These chemicals were discovered long ago by basic research.
Several other plant hormones have also been discovered more recently. These include brassinosteroids (which are actually steroids, with similar chemical structures to certain well-known animal hormones). Another plant hormone is jasmonic acid, and still another is a peptide called systemin. I thank my colleague Alan Jones for telling me about these other hormones. He had made important discoveries about receptors for plant hormones. He is one of several excellent researchers on plant development in this department. If you like this subject, you might consider an honors project with one of them.
Plant shoots do the following 5 things: all of which turn out to be controlled (mostly) by auxin
a) Bend toward light. (positive phototaxis);
Auxin is made and secreted by the cells at the shoot tip. Auxin diffuses and is actively transported downward from there. (The cells somehow detect gravity, and pump auxin toward whichever side is down) If a plant is leaning sideways, this downward transport will cause the concentration of auxin to become larger on the lower side and smaller on the upper side. Auxin causes cell walls to weaken, so that osmotic pressure stretches them, and thereby causes cells to grow larger where auxin concentrations are larger. This makes leaning plants grow more on the lower side, therefore turning upward. Auxin is decreased in concentration by bright light, either by breakdown or by active transport away from the light. Plant stems therefore bend toward light. Auxin inhibits development of new shoot meristems (at those locations just above where leaves were formed); therefore new shoots are inhibited from sprouting near growing tips. Cutting off a shoot tip removes this source of auxin, thus de-inhibiting formation of new branches. Several new shoot meristems tend to form simultaneously, if you prune a hedge or other plant correctly. These had all been inhibited from growing by the auxin coming from the old tip. For similar reasons, political dictatorships often produce multiple co-dictators each time the old one dies.
Although auxin inhibits sprouting of shoots, it has exactly the opposite effect on roots, and can even convert other cell types to root cells. The downward transport of auxin is what causes cuttings to form roots at their bottom end. The chemicals sold in garden stores to promote rooting are made of auxin, or sometimes chemical analogs of auxin.
The discovery of auxin began with Charles Darwin, who did experiments on the ability of plants to bend toward light. By cutting off shoot tips, he found that bending toward light does not occur unless the tip is present. However, when he tried the effect of wrapping metal foil around different parts of growing plants, he discovered that the shoot tip does not seem to be the part that actually senses the light. Instead, it is the region below this which you need to shield from light in order to prevent the phototaxis phenomenon. Darwin hypothesized that some chemical is secreted at the tip, but then travels downward, and it then somehow altered or inactivated by light, and causes bending by some effect on cell growth in this lower region. I don't know whether he foresaw synthesizing the chemical, or making chemical analogs.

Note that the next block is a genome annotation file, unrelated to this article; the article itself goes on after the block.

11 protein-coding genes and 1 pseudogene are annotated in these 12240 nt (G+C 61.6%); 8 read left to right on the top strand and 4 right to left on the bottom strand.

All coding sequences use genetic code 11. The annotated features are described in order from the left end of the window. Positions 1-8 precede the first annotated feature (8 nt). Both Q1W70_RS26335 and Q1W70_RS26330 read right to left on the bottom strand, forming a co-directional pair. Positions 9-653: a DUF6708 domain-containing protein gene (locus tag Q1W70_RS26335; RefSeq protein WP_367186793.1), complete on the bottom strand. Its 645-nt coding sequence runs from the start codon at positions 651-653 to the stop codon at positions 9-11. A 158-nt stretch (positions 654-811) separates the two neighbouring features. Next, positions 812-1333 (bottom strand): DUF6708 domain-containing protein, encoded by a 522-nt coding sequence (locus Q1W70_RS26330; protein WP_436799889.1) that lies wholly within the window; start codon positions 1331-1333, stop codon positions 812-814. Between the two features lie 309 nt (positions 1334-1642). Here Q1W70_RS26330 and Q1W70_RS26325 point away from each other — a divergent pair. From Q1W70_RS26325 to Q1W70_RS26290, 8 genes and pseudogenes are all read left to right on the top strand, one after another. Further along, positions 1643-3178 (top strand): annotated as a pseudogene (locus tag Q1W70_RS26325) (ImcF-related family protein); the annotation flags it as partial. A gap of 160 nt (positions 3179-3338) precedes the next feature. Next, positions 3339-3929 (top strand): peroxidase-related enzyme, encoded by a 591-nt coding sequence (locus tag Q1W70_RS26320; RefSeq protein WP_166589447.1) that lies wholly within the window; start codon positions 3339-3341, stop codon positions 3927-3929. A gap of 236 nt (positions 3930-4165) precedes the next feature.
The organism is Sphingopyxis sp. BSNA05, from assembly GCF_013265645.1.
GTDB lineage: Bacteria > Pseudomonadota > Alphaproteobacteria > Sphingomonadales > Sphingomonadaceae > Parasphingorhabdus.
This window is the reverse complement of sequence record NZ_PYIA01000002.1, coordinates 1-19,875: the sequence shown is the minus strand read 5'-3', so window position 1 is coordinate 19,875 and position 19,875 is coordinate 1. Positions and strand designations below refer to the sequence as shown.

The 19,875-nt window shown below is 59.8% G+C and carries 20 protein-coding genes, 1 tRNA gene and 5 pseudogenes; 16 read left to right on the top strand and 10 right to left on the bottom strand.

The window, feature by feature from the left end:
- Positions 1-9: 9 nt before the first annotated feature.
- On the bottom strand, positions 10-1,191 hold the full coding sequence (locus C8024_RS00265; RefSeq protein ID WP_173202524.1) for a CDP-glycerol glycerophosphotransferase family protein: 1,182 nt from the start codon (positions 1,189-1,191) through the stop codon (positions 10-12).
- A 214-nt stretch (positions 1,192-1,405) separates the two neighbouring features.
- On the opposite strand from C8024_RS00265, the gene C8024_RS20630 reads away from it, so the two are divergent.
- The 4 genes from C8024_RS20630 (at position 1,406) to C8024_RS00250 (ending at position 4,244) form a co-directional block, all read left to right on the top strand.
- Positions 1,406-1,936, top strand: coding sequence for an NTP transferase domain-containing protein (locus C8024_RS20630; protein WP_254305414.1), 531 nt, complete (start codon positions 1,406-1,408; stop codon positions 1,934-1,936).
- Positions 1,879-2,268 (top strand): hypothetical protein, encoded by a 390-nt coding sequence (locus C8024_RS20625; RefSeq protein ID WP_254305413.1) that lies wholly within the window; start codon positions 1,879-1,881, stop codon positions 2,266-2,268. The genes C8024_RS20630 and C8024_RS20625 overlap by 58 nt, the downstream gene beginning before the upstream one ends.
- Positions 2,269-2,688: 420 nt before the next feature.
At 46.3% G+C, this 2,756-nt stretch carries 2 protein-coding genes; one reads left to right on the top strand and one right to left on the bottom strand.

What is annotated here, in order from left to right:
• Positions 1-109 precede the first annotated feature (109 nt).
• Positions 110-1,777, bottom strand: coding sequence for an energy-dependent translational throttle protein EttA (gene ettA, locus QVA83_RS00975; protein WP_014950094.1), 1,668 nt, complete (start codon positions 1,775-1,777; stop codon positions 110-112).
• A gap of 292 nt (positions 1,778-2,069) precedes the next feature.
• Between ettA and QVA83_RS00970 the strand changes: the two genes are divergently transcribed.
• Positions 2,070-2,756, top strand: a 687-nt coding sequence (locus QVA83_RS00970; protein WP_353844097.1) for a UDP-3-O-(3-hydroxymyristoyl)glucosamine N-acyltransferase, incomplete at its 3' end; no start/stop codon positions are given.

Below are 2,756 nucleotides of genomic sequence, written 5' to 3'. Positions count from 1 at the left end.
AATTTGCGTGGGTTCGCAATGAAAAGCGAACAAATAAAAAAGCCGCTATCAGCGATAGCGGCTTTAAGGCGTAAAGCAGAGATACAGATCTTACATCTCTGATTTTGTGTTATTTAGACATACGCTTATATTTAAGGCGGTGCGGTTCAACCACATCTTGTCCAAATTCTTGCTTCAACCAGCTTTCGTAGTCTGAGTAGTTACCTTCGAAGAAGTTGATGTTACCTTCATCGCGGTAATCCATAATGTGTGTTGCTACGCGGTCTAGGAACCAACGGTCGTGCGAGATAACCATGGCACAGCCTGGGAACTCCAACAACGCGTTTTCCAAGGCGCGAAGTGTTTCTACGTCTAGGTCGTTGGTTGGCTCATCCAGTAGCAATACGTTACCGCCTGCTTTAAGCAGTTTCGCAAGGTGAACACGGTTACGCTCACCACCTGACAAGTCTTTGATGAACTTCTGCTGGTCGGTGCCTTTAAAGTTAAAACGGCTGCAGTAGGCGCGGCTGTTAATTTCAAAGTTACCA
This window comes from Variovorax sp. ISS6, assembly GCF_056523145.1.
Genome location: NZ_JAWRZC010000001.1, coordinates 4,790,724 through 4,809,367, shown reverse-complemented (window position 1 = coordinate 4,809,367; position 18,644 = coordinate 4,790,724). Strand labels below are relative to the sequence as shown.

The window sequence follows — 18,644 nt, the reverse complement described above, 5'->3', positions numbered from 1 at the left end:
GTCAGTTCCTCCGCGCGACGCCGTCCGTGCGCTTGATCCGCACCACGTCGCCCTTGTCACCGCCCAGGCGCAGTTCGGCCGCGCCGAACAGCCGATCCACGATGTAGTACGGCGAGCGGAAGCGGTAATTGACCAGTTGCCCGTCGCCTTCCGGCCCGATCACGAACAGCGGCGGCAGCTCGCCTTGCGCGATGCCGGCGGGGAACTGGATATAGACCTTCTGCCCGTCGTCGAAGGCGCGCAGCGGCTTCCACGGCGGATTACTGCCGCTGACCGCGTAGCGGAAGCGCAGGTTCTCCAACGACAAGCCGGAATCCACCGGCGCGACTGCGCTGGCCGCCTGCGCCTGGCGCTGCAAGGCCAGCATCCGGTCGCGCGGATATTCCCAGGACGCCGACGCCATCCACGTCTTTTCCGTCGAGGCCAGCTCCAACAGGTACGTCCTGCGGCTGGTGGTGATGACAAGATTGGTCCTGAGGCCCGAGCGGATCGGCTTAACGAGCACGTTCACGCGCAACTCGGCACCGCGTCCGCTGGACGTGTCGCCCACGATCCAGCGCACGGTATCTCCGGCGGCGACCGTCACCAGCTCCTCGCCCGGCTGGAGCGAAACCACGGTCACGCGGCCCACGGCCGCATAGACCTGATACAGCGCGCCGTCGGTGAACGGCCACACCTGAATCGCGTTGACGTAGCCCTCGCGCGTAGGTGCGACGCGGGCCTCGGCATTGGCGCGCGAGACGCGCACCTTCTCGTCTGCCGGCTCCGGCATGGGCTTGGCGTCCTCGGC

This chemical remained hypothetical from the 1870s until the 1930s & 40s. Its chemical structure was discovered by means of clever bioassays that measured small amounts of differences in the amount of cell elongation stimulated by different chemicals. At one stage of research, shoot tips were cut off and set on tiny blocks of agar gel; and these agar blocks were set on top of the cut-off shoots. Auxin was able to pass through the agar blocks and stimulate elongation of the plant tissue below them. When such agar blocks were set on one side of the cut-off tips, then there was more cell elongation on the side receiving the agar. Eventually, different chemicals extracted from plant tissues were fractionated (by techniques such as chromatography), and these chemicals were compared with one another to see which could produce the most bending by differential cell elongation. The chemical with the greatest effect turned out to be indole acetic acid. The name "auxin" had been invented many years before. This is often true in biology; the name was invented based on a theory about the mechanism; and a bioassay was invented to identify which chemical had the hypothetical effect. Serotonin (an animal hormone) also was named first, and then its chemical nature discovered by a simple bioassay using strips of muscle tissue. Many molecular biologists have very distorted ideas about mechanisms get discovered. The story of auxin is a good example of how discoveries often occur: indirect evidence, followed by hypotheses, followed by bioassays, following eventually by synthesis of chemical analogs. Prozac is a chemical analog of serotonin, like 2-4D is of auxin.
Question for discussion: Can you invent some other bioassays, that would have compared relative amounts of auxin in extracts based on some of its other effects, instead of being based on shoot elongation?
A supposed flower-inducing hormone, "florigen" was postulated & looked for by many scientists. But it probably does not exist!
Plants have an analogue to programmed cell death in the formation of abscission layers at the bases of leaves, fruits and flowers. The death of the cells in these layers allows the structure to fall off.
The strengthening of our muscles and bones in response to stress has a plant analogue in the formation of reaction wood. In conifers, this forms in response to compression; but in dicots in response to tension! It is very strong, although tending to warp; people used to make archery bows out of it.